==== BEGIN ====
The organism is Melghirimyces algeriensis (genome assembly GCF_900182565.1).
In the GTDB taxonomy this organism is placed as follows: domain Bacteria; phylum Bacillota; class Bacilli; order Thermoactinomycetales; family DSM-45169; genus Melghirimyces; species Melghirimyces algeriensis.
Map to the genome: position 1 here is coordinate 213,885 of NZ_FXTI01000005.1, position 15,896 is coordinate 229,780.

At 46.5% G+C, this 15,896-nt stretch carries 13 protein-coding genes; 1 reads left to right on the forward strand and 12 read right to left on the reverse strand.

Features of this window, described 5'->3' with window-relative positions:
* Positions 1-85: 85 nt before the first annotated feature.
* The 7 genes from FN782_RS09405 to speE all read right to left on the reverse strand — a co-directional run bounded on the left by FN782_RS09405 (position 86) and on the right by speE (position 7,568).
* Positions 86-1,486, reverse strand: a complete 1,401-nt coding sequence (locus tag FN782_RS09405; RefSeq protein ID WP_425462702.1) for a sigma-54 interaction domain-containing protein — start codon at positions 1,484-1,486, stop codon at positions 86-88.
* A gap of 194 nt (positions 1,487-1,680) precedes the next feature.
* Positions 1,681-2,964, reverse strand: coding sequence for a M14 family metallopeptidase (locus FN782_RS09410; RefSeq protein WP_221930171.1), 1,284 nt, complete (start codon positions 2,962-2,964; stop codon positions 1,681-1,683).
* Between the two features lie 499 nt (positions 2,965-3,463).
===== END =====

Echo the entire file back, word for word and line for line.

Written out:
The organism is Melghirimyces algeriensis (genome assembly GCF_900182565.1).
In the GTDB taxonomy this organism is placed as follows: domain Bacteria; phylum Bacillota; class Bacilli; order Thermoactinomycetales; family DSM-45169; genus Melghirimyces; species Melghirimyces algeriensis.
Map to the genome: position 1 here is coordinate 213,885 of NZ_FXTI01000005.1, position 15,896 is coordinate 229,780.

At 46.5% G+C, this 15,896-nt stretch carries 13 protein-coding genes; 1 reads left to right on the forward strand and 12 read right to left on the reverse strand.

Features of this window, described 5'->3' with window-relative positions:
* Positions 1-85: 85 nt before the first annotated feature.
* The 7 genes from FN782_RS09405 to speE all read right to left on the reverse strand — a co-directional run bounded on the left by FN782_RS09405 (position 86) and on the right by speE (position 7,568).
* Positions 86-1,486, reverse strand: a complete 1,401-nt coding sequence (locus tag FN782_RS09405; RefSeq protein ID WP_425462702.1) for a sigma-54 interaction domain-containing protein — start codon at positions 1,484-1,486, stop codon at positions 86-88.
* A gap of 194 nt (positions 1,487-1,680) precedes the next feature.
* Positions 1,681-2,964, reverse strand: coding sequence for a M14 family metallopeptidase (locus FN782_RS09410; RefSeq protein WP_221930171.1), 1,284 nt, complete (start codon positions 2,962-2,964; stop codon positions 1,681-1,683).
* Between the two features lie 499 nt (positions 2,965-3,463).